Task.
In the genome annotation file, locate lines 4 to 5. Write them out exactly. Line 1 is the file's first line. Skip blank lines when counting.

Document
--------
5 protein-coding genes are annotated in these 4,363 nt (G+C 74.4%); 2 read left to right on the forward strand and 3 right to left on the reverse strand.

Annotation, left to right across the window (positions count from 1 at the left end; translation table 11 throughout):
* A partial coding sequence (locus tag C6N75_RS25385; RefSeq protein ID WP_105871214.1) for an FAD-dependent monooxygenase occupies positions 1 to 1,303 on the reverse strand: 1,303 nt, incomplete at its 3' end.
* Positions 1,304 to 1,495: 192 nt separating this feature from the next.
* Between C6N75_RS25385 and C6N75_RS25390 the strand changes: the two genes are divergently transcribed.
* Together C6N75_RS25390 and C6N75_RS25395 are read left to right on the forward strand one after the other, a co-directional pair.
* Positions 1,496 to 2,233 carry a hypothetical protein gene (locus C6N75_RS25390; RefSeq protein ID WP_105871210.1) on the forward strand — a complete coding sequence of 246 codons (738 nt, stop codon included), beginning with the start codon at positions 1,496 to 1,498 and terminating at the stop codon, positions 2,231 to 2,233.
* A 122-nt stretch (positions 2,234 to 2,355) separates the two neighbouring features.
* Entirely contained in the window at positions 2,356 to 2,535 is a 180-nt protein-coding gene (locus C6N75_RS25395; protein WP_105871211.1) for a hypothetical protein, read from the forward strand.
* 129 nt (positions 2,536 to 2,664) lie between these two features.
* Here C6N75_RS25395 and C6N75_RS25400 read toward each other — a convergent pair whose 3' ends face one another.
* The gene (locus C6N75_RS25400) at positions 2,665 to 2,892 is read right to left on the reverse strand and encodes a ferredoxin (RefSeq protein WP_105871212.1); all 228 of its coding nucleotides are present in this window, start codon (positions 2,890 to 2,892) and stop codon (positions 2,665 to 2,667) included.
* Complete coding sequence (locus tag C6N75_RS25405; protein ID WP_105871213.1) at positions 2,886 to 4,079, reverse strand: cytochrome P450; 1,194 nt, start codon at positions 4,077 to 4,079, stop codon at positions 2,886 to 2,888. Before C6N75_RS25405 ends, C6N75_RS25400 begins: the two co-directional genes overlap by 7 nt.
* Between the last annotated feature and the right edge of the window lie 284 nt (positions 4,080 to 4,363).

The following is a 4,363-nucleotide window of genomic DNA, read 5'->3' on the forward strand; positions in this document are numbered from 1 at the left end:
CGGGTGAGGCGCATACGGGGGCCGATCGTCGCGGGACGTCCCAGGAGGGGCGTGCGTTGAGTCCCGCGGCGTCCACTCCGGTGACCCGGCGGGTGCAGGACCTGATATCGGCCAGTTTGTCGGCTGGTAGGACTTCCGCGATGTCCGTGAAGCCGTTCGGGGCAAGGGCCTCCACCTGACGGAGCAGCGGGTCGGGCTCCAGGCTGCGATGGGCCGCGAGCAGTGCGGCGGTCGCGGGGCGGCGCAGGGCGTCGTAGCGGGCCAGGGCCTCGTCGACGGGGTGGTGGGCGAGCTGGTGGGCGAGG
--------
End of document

* Positions 1,304 to 1,495: 192 nt separating this feature from the next.
* Between C6N75_RS25385 and C6N75_RS25390 the strand changes: the two genes are divergently transcribed.